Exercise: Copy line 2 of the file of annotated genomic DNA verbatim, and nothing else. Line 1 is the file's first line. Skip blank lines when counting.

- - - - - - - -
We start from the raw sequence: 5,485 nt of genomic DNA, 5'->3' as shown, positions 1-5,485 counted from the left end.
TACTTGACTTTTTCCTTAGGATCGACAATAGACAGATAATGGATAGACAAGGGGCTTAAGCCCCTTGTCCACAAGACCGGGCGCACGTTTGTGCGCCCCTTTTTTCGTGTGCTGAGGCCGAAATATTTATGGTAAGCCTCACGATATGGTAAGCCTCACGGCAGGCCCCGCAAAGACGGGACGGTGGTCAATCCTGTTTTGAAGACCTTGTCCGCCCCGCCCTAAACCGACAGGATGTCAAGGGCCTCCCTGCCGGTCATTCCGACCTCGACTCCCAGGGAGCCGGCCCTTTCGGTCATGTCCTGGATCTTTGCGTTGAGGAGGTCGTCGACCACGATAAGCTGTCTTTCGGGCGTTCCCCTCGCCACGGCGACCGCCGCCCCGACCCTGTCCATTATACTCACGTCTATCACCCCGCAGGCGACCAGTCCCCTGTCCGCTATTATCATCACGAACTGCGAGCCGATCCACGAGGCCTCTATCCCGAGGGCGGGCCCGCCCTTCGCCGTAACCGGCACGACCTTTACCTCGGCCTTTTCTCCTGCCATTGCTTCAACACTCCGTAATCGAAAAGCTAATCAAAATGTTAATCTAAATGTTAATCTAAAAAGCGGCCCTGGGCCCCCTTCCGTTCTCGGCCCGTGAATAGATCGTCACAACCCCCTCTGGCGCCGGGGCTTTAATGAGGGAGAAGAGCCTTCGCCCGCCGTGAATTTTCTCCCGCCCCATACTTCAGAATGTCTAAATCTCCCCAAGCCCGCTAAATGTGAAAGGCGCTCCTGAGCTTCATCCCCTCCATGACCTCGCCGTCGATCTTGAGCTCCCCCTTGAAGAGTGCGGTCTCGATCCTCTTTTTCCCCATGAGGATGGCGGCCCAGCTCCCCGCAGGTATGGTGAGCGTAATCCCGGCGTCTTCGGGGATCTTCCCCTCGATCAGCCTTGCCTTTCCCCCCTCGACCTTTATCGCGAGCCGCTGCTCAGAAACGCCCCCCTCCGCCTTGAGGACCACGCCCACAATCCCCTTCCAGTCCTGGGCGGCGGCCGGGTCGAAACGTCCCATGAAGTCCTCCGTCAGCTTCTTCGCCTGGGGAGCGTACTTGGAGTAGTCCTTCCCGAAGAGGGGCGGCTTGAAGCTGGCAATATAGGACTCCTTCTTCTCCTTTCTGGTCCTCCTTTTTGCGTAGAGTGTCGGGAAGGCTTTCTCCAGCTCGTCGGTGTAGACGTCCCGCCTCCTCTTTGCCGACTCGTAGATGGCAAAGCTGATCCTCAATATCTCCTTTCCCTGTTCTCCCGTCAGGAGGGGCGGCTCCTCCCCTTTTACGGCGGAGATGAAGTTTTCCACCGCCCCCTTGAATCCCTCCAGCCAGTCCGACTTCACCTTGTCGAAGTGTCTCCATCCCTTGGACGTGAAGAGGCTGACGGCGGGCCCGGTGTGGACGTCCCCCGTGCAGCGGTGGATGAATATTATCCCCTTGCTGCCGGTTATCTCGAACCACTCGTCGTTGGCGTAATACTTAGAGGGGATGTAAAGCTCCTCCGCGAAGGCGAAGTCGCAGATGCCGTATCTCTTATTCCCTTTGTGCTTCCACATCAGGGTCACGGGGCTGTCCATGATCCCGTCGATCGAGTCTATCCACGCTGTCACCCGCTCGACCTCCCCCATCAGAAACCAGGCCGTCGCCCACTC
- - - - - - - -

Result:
TACTTGACTTTTTCCTTAGGATCGACAATAGACAGATAATGGATAGACAAGGGGCTTAAGCCCCTTGTCCACAAGACCGGGCGCACGTTTGTGCGCCCCTTTTTTCGTGTGCTGAGGCCGAAATATTTATGGTAAGCCTCACGATATGGTAAGCCTCACGGCAGGCCCCGCAAAGACGGGACGGTGGTCAATCCTGTTTTGAAGACCTTGTCCGCCCCGCCCTAAACCGACAGGATGTCAAGGGCCTCCCTGCCGGTCATTCCGACCTCGACTCCCAGGGAGCCGGCCCTTTCGGTCATGTCCTGGATCTTTGCGTTGAGGAGGTCGTCGACCACGATAAGCTGTCTTTCGGGCGTTCCCCTCGCCACGGCGACCGCCGCCCCGACCCTGTCCATTATACTCACGTCTATCACCCCGCAGGCGACCAGTCCCCTGTCCGCTATTATCATCACGAACTGCGAGCCGATCCACGAGGCCTCTATCCCGAGGGCGGGCCCGCCCTTCGCCGTAACCGGCACGACCTTTACCTCGGCCTTTTCTCCTGCCATTGCTTCAACACTCCGTAATCGAAAAGCTAATCAAAATGTTAATCTAAATGTTAATCTAAAAAGCGGCCCTGGGCCCCCTTCCGTTCTCGGCCCGTGAATAGATCGTCACAACCCCCTCTGGCGCCGGGGCTTTAATGAGGGAGAAGAGCCTTCGCCCGCCGTGAATTTTCTCCCGCCCCATACTTCAGAATGTCTAAATCTCCCCAAGCCCGCTAAATGTGAAAGGCGCTCCTGAGCTTCATCCCCTCCATGACCTCGCCGTCGATCTTGAGCTCCCCCTTGAAGAGTGCGGTCTCGATCCTCTTTTTCCCCATGAGGATGGCGGCCCAGCTCCCCGCAGGTATGGTGAGCGTAATCCCGGCGTCTTCGGGGATCTTCCCCTCGATCAGCCTTGCCTTTCCCCCCTCGACCTTTATCGCGAGCCGCTGCTCAGAAACGCCCCCCTCCGCCTTGAGGACCACGCCCACAATCCCCTTCCAGTCCTGGGCGGCGGCCGGGTCGAAACGTCCCATGAAGTCCTCCGTCAGCTTCTTCGCCTGGGGAGCGTACTTGGAGTAGTCCTTCCCGAAGAGGGGCGGCTTGAAGCTGGCAATATAGGACTCCTTCTTCTCCTTTCTGGTCCTCCTTTTTGCGTAGAGTGTCGGGAAGGCTTTCTCCAGCTCGTCGGTGTAGACGTCCCGCCTCCTCTTTGCCGACTCGTAGATGGCAAAGCTGATCCTCAATATCTCCTTTCCCTGTTCTCCCGTCAGGAGGGGCGGCTCCTCCCCTTTTACGGCGGAGATGAAGTTTTCCACCGCCCCCTTGAATCCCTCCAGCCAGTCCGACTTCACCTTGTCGAAGTGTCTCCATCCCTTGGACGTGAAGAGGCTGACGGCGGGCCCGGTGTGGACGTCCCCCGTGCAGCGGTGGATGAATATTATCCCCTTGCTGCCGGTTATCTCGAACCACTCGTCGTTGGCGTAATACTTAGAGGGGATGTAAAGCTCCTCCGCGAAGGCGAAGTCGCAGATGCCGTATCTCTTATTCCCTTTGTGCTTCCACATCAGGGTCACGGGGCTGTCCATGATCCCGTCGATCGAGTCTATCCACGCTGTCACCCGCTCGACCTCCCCCATCAGAAACCAGGCCGTCGCCCACTC